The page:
Miller: 'That wasn't the KP we know out there'

England and Edgbaston seem to suit each other like cheese and onion, or Hobbs and Sutcliffe. The notable victories there in the past three decades, not least the nerve-shredding two-run defeat of Australia four years ago, and the patriotic fervour lend it an atmosphere witnessed at no other English ground.

"I know we have a good record there and that we like playing there and they're good things, of course," said the chairman of selectors, Geoff Miller. "But I would point out that Australia liked playing at Lord's, had a fine record there and we went and won. So we won't be depending on that."

In keeping with everyone else associated with England, from bottle-washer (and there will almost certainly be a bottle-washer among the back-room staff) up, Miller is adopting the wary approach to the 1-0 lead the side took so rousingly last Monday.

"After what happened at Cardiff when we did so well to fight back for a draw in the last few overs, that was a terrific performance," said Miller. "It showed that this team has character. We played some very good Test cricket and deserved to win. But the job is a long way off being complete."

Miller confirmed that the squad he announces this morning for the Third Test which begins on Thursday is likely to contain the familiar names of the summer. Ian Bell will play in place of Kevin Pietersen, who will miss the rest of the series after surgery on his Achilles injury.

"Of course we will miss Kevin, anybody would, but we have a strong squad and we just have to get on with it," said Miller. "He wasn't playing like he can and does play, that wasn't the KP we know out there. He was struggling, so this is the right thing for him and the team."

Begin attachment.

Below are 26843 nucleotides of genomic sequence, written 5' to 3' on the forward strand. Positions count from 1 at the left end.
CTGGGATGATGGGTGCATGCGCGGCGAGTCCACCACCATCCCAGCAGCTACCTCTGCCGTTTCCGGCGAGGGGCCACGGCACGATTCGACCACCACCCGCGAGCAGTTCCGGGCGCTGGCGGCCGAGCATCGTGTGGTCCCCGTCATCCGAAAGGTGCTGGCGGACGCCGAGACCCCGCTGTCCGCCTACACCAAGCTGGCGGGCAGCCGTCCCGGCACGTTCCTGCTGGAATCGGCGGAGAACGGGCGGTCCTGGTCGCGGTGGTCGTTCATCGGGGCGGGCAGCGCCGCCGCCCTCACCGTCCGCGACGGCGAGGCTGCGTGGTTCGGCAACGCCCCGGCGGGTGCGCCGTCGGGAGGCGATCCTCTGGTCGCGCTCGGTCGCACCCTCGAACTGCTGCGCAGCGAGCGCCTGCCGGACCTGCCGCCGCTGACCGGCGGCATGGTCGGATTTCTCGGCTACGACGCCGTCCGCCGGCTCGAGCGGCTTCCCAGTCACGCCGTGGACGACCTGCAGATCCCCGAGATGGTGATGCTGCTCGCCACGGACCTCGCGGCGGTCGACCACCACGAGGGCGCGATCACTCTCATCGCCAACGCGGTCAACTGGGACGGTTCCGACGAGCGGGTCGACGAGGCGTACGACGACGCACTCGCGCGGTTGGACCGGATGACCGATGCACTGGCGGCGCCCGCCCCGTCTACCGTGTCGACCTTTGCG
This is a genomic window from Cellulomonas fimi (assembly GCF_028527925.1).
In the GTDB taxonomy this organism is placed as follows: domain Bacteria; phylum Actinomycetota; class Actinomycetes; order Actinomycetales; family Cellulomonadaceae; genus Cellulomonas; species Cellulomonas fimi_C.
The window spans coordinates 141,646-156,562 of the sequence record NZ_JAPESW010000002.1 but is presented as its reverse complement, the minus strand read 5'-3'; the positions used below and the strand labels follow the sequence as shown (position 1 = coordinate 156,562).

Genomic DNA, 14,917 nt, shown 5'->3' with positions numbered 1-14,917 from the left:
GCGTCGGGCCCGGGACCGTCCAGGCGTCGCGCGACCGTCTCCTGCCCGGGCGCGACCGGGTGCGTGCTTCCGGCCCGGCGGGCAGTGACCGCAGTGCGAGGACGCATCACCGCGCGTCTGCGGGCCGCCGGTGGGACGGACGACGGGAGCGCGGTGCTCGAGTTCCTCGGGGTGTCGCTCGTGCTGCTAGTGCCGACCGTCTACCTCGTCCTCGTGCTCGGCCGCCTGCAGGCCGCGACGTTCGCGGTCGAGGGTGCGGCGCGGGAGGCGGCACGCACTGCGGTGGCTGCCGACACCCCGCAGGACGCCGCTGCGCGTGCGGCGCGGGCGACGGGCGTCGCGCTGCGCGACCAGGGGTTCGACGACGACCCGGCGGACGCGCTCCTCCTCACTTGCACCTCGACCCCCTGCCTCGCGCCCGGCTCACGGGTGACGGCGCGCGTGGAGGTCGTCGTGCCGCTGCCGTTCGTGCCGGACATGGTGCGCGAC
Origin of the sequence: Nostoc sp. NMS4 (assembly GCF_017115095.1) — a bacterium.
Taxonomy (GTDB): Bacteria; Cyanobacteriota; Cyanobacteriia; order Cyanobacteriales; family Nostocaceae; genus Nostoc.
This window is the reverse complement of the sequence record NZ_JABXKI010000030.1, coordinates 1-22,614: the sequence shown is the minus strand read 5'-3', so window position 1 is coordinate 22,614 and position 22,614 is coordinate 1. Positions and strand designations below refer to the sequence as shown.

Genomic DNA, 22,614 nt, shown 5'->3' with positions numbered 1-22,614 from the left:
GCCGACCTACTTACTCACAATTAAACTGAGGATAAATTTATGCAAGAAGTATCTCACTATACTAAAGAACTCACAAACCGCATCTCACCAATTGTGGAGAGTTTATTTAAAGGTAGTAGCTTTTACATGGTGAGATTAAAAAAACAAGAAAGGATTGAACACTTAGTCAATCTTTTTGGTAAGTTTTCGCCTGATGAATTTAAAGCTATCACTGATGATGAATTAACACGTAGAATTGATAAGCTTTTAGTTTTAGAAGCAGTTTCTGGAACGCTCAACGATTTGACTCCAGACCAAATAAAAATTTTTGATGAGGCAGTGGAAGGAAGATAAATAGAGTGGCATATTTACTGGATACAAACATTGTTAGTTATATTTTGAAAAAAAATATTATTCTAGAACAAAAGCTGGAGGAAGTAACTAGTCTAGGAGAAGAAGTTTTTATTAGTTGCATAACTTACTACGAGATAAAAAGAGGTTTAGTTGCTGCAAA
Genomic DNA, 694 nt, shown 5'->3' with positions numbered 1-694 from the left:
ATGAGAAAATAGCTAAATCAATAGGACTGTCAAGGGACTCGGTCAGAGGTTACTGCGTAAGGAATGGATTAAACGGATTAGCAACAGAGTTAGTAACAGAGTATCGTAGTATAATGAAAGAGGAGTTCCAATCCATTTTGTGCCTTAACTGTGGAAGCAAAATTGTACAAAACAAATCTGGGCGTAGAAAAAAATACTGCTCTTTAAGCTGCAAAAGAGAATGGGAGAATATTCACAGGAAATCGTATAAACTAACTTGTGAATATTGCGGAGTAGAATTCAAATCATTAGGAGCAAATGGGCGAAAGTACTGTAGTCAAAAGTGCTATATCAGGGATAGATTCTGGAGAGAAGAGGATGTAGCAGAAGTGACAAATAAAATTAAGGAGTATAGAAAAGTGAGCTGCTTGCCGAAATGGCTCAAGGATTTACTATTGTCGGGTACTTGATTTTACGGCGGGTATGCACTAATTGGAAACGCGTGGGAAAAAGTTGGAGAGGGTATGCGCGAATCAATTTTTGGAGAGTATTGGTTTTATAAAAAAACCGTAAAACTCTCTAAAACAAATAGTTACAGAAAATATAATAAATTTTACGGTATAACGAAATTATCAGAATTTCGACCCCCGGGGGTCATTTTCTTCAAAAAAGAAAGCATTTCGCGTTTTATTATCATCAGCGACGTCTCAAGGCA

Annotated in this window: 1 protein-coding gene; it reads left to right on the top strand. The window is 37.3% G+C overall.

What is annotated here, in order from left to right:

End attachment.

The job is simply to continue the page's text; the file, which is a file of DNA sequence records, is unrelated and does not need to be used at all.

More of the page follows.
England issued a rather irate denial yesterday about claims that Pietersen had aggravated his injury by running along a beach against advice while he was in South Africa playing in the Indian Premier League in April. The statement said that Pietersen had received no advice not to run and reasonably pointed out that nobody followed training guidelines better or prepared more thoroughly. The mood generally is that if the IPL can be blamed for something, it ought to be.

Bell will replace Pietersen in the team unless the selectors repeat the rabbit-out-of-hat trick they pulled last summer when the unknown Darren Pattinson was chosen for a Test match at Headingley. Miller said: "Ian Bell has experience and has played well for England. When we left him out of the side I said he had to rediscover his passion and determination for playing for England.

"Well I was wrong to use the word 'passion' because he has always been passionate but I would say he has become determined again. He has gone back to county cricket and has made runs and I am sure he can do the job for England again."

Of the 12 Tests between England and Australia at Edgbaston the home side have won five and lost three, and overall no ground at home (except Chester-le-Street, where they have won all four matches against inadequate opposition) has been kinder to them. They have won more than half the time. Until last year when South Africa achieved a wonderful, series-clinching victory on the fourth evening, the only successful touring teams at the ground had been Australia and West Indies.

There are still some tickets available for the fourth day but that position will not pertain if the match gets off to a ripping start on Thursday. It is the fancy dress capital of English Test grounds and if that is a dubious title, it still knocks spots off the boorish cross-dressing football supporters likely to be in attendance at Headingley the following week.

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